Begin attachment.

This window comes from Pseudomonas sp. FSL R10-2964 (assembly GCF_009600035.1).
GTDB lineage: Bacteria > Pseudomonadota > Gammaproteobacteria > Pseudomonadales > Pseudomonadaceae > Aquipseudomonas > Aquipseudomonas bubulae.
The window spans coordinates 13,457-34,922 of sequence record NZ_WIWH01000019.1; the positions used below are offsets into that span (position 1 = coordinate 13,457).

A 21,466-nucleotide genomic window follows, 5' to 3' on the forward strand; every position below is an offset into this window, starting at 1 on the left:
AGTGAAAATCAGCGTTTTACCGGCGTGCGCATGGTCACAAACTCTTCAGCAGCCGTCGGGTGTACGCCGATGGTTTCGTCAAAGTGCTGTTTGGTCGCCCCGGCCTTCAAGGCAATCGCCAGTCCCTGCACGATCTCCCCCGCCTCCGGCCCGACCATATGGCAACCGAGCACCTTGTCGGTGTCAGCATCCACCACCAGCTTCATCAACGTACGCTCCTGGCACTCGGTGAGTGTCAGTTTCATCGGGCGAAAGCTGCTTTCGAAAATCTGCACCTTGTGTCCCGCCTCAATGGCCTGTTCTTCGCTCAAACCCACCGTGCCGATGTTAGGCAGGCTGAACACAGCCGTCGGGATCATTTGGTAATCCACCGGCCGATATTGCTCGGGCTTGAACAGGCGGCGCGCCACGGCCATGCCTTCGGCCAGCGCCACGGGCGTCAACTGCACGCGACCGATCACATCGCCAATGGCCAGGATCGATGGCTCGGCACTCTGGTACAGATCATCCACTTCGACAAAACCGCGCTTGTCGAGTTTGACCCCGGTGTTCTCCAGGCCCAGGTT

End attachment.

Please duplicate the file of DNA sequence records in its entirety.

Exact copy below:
This window comes from Pseudomonas sp. FSL R10-2964 (assembly GCF_009600035.1).
GTDB lineage: Bacteria > Pseudomonadota > Gammaproteobacteria > Pseudomonadales > Pseudomonadaceae > Aquipseudomonas > Aquipseudomonas bubulae.
The window spans coordinates 13,457-34,922 of sequence record NZ_WIWH01000019.1; the positions used below are offsets into that span (position 1 = coordinate 13,457).

A 21,466-nucleotide genomic window follows, 5' to 3' on the forward strand; every position below is an offset into this window, starting at 1 on the left:
AGTGAAAATCAGCGTTTTACCGGCGTGCGCATGGTCACAAACTCTTCAGCAGCCGTCGGGTGTACGCCGATGGTTTCGTCAAAGTGCTGTTTGGTCGCCCCGGCCTTCAAGGCAATCGCCAGTCCCTGCACGATCTCCCCCGCCTCCGGCCCGACCATATGGCAACCGAGCACCTTGTCGGTGTCAGCATCCACCACCAGCTTCATCAACGTACGCTCCTGGCACTCGGTGAGTGTCAGTTTCATCGGGCGAAAGCTGCTTTCGAAAATCTGCACCTTGTGTCCCGCCTCAATGGCCTGTTCTTCGCTCAAACCCACCGTGCCGATGTTAGGCAGGCTGAACACAGCCGTCGGGATCATTTGGTAATCCACCGGCCGATATTGCTCGGGCTTGAACAGGCGGCGCGCCACGGCCATGCCTTCGGCCAGCGCCACGGGCGTCAACTGCACGCGACCGATCACATCGCCAATGGCCAGGATCGATGGCTCGGCACTCTGGTACAGATCATCCACTTCGACAAAACCGCGCTTGTCGAGTTTGACCCCGGTGTTCTCCAGGCCCAGGTT